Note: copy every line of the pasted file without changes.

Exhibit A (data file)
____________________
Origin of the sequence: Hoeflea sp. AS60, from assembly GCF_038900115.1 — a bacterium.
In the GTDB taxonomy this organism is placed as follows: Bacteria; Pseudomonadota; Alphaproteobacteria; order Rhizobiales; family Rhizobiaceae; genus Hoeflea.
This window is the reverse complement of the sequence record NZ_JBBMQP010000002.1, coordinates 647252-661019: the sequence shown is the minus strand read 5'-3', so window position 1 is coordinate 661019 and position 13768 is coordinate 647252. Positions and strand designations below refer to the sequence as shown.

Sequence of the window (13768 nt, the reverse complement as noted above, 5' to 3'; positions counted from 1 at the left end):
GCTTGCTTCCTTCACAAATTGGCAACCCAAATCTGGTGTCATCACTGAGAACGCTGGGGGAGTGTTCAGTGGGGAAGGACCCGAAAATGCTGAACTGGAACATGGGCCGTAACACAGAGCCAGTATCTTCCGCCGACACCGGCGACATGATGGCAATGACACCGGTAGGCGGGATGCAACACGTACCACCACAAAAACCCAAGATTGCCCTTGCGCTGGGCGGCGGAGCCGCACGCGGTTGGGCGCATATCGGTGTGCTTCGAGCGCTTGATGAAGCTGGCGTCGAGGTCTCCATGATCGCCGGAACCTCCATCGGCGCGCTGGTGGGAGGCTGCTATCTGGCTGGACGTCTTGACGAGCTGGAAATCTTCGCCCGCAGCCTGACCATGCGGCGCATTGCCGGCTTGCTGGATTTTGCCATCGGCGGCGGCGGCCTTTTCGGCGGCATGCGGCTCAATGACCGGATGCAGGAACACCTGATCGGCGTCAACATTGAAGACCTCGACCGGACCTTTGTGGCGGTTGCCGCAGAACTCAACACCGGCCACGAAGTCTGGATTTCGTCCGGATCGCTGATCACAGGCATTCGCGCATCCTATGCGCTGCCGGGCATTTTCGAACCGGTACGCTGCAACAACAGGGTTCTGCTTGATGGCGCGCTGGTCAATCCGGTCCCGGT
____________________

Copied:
Origin of the sequence: Hoeflea sp. AS60, from assembly GCF_038900115.1 — a bacterium.
In the GTDB taxonomy this organism is placed as follows: Bacteria; Pseudomonadota; Alphaproteobacteria; order Rhizobiales; family Rhizobiaceae; genus Hoeflea.
This window is the reverse complement of the sequence record NZ_JBBMQP010000002.1, coordinates 647252-661019: the sequence shown is the minus strand read 5'-3', so window position 1 is coordinate 661019 and position 13768 is coordinate 647252. Positions and strand designations below refer to the sequence as shown.

Sequence of the window (13768 nt, the reverse complement as noted above, 5' to 3'; positions counted from 1 at the left end):
GCTTGCTTCCTTCACAAATTGGCAACCCAAATCTGGTGTCATCACTGAGAACGCTGGGGGAGTGTTCAGTGGGGAAGGACCCGAAAATGCTGAACTGGAACATGGGCCGTAACACAGAGCCAGTATCTTCCGCCGACACCGGCGACATGATGGCAATGACACCGGTAGGCGGGATGCAACACGTACCACCACAAAAACCCAAGATTGCCCTTGCGCTGGGCGGCGGAGCCGCACGCGGTTGGGCGCATATCGGTGTGCTTCGAGCGCTTGATGAAGCTGGCGTCGAGGTCTCCATGATCGCCGGAACCTCCATCGGCGCGCTGGTGGGAGGCTGCTATCTGGCTGGACGTCTTGACGAGCTGGAAATCTTCGCCCGCAGCCTGACCATGCGGCGCATTGCCGGCTTGCTGGATTTTGCCATCGGCGGCGGCGGCCTTTTCGGCGGCATGCGGCTCAATGACCGGATGCAGGAACACCTGATCGGCGTCAACATTGAAGACCTCGACCGGACCTTTGTGGCGGTTGCCGCAGAACTCAACACCGGCCACGAAGTCTGGATTTCGTCCGGATCGCTGATCACAGGCATTCGCGCATCCTATGCGCTGCCGGGCATTTTCGAACCGGTACGCTGCAACAACAGGGTTCTGCTTGATGGCGCGCTGGTCAATCCGGTCCCGGT